Countdown to the Fiesta Bowl: Grading Oregon’s, Kansas State’s coaches

Chip Kelly celebrates with his team on the podium after winning his first BCS game as Oregon's head coach after their 45-38 victory over Wisconsin in the 98th Rose Bowl January 2, 2012. (Alex McDougall/Oregon Daily Emerald)

Chip Kelly celebrates with his team on the podium after winning his first BCS game as Oregon's head coach after their 45-38 victory over Wisconsin in the 98th Rose Bowl January 2, 2012. (Alex McDougall/Oregon Daily Emerald)

Posted by Matt Walks on Tuesday, Jan. 1 at 6:50 pm.

In the days leading up to the 2012 Fiesta Bowl, the Emerald will take a position-by-position look at Oregon and Kansas State, determining which team has the edge going into the BCS showdown on Jan. 3.

Oregon — Head coach Chip Kelly is, unequivocally, the best coach in the history of the program. Now coaching in his fourth straight BCS bowl, the offensive wizard from New Hampshire has compiled a glittering 45-7 record that includes three conference championships, a national championship appearance, and a .500 record in the Rose Bowl.

Off the field, Kelly has been accused of neglecting the media (wink, wink) and the school’s boosters. To some, Kelly sees those aspects of his job that don’t directly help him win football games as useless. Some fans love this approach, and some don’t. But few Ducks fans would trade anything for the remarkable habit of winning Kelly has infused into the program.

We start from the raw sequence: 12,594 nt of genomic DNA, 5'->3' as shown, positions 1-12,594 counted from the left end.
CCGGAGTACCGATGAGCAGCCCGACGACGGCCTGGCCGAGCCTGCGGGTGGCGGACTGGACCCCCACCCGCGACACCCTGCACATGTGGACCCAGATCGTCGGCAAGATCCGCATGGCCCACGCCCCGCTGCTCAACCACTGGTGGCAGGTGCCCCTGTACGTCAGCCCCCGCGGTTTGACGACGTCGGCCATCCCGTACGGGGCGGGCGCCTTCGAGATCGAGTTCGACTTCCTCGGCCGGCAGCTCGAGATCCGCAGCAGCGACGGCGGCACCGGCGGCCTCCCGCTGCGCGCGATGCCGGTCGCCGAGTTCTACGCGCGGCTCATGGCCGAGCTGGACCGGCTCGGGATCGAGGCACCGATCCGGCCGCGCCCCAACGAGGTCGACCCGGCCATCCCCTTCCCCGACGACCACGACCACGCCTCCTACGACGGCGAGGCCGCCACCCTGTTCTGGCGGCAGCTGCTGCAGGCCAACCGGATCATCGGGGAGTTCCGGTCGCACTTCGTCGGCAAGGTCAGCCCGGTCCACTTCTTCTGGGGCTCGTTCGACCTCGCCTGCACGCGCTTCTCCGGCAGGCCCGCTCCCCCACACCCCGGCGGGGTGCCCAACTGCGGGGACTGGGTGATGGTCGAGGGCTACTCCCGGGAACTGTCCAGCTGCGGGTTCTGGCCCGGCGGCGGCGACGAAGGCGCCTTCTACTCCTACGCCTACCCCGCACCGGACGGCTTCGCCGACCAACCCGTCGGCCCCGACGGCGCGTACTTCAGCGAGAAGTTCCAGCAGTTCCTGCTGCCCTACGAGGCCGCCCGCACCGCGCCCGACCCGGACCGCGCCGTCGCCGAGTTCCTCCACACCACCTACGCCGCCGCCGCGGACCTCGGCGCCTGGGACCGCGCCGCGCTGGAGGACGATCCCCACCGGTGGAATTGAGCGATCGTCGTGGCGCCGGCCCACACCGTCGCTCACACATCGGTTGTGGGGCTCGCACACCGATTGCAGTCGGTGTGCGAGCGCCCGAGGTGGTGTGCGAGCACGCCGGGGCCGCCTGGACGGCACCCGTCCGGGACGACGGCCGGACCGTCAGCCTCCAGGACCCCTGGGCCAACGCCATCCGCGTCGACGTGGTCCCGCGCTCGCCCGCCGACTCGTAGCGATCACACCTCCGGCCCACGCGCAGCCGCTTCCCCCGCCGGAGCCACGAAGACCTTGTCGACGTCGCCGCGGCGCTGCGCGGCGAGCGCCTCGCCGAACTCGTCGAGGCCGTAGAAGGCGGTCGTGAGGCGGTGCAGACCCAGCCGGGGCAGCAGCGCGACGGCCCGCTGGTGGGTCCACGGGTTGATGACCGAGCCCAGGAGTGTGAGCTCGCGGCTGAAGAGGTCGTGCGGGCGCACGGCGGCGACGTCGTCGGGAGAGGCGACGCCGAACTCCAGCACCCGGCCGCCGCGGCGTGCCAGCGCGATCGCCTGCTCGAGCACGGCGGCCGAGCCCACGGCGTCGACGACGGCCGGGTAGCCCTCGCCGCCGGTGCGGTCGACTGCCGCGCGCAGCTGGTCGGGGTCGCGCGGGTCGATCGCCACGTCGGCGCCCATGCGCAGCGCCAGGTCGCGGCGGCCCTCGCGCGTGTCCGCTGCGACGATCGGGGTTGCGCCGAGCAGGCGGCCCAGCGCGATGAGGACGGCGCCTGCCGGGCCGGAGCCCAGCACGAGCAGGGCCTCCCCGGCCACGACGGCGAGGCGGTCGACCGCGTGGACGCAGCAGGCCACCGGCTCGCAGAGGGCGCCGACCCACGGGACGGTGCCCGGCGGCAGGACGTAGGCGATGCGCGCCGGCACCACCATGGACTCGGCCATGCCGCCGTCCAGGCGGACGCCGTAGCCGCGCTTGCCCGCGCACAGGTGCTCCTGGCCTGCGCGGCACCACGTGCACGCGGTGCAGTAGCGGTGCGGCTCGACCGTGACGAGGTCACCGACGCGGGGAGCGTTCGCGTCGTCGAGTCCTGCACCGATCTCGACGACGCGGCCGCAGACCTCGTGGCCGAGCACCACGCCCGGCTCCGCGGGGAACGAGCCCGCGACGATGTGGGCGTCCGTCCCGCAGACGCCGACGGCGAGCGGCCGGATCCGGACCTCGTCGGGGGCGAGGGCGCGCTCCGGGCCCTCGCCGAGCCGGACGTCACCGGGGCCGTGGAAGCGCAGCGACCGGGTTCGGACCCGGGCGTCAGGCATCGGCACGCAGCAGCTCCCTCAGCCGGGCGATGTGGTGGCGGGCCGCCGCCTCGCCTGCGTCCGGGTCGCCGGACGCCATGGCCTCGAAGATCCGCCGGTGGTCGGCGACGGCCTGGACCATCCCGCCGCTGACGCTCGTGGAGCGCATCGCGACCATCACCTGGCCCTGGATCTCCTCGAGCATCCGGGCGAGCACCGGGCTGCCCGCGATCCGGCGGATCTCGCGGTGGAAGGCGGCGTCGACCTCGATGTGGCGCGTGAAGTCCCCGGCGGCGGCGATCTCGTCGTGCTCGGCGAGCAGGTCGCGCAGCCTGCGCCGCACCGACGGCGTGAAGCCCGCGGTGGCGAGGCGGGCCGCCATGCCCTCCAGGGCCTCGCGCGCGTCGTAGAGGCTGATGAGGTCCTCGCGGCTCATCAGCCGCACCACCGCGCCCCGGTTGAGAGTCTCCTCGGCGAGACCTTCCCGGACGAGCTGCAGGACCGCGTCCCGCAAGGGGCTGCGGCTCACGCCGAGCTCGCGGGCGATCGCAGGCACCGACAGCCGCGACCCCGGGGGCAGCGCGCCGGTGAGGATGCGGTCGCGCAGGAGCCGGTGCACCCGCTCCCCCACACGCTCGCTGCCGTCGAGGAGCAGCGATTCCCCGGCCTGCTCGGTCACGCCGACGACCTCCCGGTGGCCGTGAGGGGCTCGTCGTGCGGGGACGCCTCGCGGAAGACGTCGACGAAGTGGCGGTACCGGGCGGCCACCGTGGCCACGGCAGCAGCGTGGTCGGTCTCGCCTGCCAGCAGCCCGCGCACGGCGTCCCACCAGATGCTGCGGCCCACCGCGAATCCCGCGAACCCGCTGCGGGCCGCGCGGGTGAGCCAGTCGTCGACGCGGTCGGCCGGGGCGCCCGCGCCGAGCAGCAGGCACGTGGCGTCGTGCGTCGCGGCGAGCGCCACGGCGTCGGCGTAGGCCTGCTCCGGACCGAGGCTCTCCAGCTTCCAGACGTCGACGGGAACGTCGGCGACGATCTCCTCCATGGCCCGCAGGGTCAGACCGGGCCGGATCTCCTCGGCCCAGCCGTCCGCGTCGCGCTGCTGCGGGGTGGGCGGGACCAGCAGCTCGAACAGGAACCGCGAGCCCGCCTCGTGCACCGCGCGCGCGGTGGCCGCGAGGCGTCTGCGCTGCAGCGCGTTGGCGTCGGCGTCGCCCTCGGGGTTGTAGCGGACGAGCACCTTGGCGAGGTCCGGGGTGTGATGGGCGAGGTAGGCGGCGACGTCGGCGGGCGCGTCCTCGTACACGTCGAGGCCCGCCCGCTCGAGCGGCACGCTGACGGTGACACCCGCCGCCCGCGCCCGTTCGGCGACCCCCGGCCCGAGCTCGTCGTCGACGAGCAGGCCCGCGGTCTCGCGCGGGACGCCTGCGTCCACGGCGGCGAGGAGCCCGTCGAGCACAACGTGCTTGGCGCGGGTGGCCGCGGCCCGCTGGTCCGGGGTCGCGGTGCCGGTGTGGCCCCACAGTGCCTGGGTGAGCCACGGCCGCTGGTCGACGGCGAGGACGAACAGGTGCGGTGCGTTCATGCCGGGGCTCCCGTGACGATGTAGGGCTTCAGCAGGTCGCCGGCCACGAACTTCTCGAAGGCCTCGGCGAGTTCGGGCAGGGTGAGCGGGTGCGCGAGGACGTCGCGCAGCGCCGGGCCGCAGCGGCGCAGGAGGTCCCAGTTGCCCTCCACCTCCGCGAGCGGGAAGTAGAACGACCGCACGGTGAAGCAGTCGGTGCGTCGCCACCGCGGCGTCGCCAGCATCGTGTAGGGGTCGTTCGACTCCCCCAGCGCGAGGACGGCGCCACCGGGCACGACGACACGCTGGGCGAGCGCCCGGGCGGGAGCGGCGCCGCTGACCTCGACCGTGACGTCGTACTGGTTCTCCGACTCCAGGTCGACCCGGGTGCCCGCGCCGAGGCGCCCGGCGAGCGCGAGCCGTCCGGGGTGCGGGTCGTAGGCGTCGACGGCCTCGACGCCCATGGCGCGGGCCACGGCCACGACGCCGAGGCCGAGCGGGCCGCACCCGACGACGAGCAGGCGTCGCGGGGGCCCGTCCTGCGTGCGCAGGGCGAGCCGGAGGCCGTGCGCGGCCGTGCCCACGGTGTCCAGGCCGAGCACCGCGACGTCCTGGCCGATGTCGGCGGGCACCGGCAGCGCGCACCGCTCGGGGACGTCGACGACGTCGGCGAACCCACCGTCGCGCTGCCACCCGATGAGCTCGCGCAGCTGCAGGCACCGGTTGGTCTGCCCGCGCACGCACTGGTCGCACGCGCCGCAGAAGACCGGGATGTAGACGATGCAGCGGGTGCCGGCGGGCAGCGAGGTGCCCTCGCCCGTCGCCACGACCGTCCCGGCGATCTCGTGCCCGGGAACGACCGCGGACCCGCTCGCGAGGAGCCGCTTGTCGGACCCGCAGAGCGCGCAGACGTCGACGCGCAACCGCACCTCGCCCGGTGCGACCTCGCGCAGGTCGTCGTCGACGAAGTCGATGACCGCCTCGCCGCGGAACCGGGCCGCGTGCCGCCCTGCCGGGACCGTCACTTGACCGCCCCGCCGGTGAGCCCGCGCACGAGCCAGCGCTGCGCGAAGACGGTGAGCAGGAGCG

The enigmatic 49-year-old may or may not jump to the NFL after this year — he almost did last year — but regardless of whether he leaves, Kelly has left an indelible mark on the program and the entire face of college football’s idea of running an offense.

Kansas State — Bill Snyder’s name carries more weight in Kansas than the Wizard of Oz.

The Wildcats loved him so much during his tenure from 1989 to 2005 they rehired him in 2008 after a few forgettable seasons. His name is on K-State’s stadium, for Pete’s Bill’s sake. While the team still endures a losing record as a program, Snyder’s winning percentage of .680 is the second best in the history of school after Lynn Waldorf’s one great year in 1934.

Snyder’s long stay has been rare for K-State, which has seen 31 different coaches prowl the sidelines since 1896. In fact, the Wildcats switched coaches every year for the first nine years of their football program.

As a coach, Snyder’s known for his discipline and attention to detail, and he preaches 16 Goals for success in football and life. The goals, ranging from unselfishness to unity, have done the job so far for K-State, enjoying its first BCS bowl game since 2003′s Fiesta Bowl.

Advantage — Push. Both coaches are on the short list of the best and most consistent in the entire country. While some will notice the superficial contrasts between the two, it’s clear they both love winning and know how to do it a lot.



  • Kent Goldings

    I agree that both coaches are pretty equal. They both have a strong winning history, and I can’t wait to see who comes up with the win tomorrow. I’ll be working my night shift at DISH during the game though, so I set my DISH Hopper to record it for me. I love that my DVR can record and store up to 2,000 hours of entertainment so I never miss my games anymore.